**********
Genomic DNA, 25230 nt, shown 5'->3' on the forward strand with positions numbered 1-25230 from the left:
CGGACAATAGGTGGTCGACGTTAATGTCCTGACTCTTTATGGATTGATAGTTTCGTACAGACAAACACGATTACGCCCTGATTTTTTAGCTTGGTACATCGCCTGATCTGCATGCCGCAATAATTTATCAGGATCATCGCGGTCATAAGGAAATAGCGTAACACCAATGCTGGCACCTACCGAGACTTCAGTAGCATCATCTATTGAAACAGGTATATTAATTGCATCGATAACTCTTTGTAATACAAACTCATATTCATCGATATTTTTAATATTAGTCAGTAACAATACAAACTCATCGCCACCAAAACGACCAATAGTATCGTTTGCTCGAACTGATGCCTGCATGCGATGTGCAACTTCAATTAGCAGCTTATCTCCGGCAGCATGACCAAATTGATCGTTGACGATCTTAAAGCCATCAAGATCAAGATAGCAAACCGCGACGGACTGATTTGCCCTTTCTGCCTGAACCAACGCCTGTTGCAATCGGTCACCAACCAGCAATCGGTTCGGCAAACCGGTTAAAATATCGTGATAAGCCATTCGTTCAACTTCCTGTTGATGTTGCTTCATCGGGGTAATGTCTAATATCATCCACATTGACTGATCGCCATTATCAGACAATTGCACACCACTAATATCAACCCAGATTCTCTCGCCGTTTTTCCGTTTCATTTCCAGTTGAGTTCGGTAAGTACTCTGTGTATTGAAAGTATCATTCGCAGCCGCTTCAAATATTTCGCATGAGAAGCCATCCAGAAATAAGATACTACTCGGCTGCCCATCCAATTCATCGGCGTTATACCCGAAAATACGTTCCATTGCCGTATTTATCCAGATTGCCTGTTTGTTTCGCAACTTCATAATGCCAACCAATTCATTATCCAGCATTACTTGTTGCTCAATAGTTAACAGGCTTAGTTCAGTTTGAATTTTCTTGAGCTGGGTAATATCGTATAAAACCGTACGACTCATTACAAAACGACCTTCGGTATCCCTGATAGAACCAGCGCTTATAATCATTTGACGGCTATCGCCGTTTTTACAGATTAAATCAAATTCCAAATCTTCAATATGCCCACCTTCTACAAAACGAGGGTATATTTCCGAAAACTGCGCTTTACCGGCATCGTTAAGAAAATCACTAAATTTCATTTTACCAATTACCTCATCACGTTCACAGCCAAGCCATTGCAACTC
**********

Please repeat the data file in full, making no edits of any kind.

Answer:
Genomic DNA, 25230 nt, shown 5'->3' on the forward strand with positions numbered 1-25230 from the left:
CGGACAATAGGTGGTCGACGTTAATGTCCTGACTCTTTATGGATTGATAGTTTCGTACAGACAAACACGATTACGCCCTGATTTTTTAGCTTGGTACATCGCCTGATCTGCATGCCGCAATAATTTATCAGGATCATCGCGGTCATAAGGAAATAGCGTAACACCAATGCTGGCACCTACCGAGACTTCAGTAGCATCATCTATTGAAACAGGTATATTAATTGCATCGATAACTCTTTGTAATACAAACTCATATTCATCGATATTTTTAATATTAGTCAGTAACAATACAAACTCATCGCCACCAAAACGACCAATAGTATCGTTTGCTCGAACTGATGCCTGCATGCGATGTGCAACTTCAATTAGCAGCTTATCTCCGGCAGCATGACCAAATTGATCGTTGACGATCTTAAAGCCATCAAGATCAAGATAGCAAACCGCGACGGACTGATTTGCCCTTTCTGCCTGAACCAACGCCTGTTGCAATCGGTCACCAACCAGCAATCGGTTCGGCAAACCGGTTAAAATATCGTGATAAGCCATTCGTTCAACTTCCTGTTGATGTTGCTTCATCGGGGTAATGTCTAATATCATCCACATTGACTGATCGCCATTATCAGACAATTGCACACCACTAATATCAACCCAGATTCTCTCGCCGTTTTTCCGTTTCATTTCCAGTTGAGTTCGGTAAGTACTCTGTGTATTGAAAGTATCATTCGCAGCCGCTTCAAATATTTCGCATGAGAAGCCATCCAGAAATAAGATACTACTCGGCTGCCCATCCAATTCATCGGCGTTATACCCGAAAATACGTTCCATTGCCGTATTTATCCAGATTGCCTGTTTGTTTCGCAACTTCATAATGCCAACCAATTCATTATCCAGCATTACTTGTTGCTCAATAGTTAACAGGCTTAGTTCAGTTTGAATTTTCTTGAGCTGGGTAATATCGTATAAAACCGTACGACTCATTACAAAACGACCTTCGGTATCCCTGATAGAACCAGCGCTTATAATCATTTGACGGCTATCGCCGTTTTTACAGATTAAATCAAATTCCAAATCTTCAATATGCCCACCTTCTACAAAACGAGGGTATATTTCCGAAAACTGCGCTTTACCGGCATCGTTAAGAAAATCACTAAATTTCATTTTACCAATTACCTCATCACGTTCACAGCCAAGCCATTGCAACTC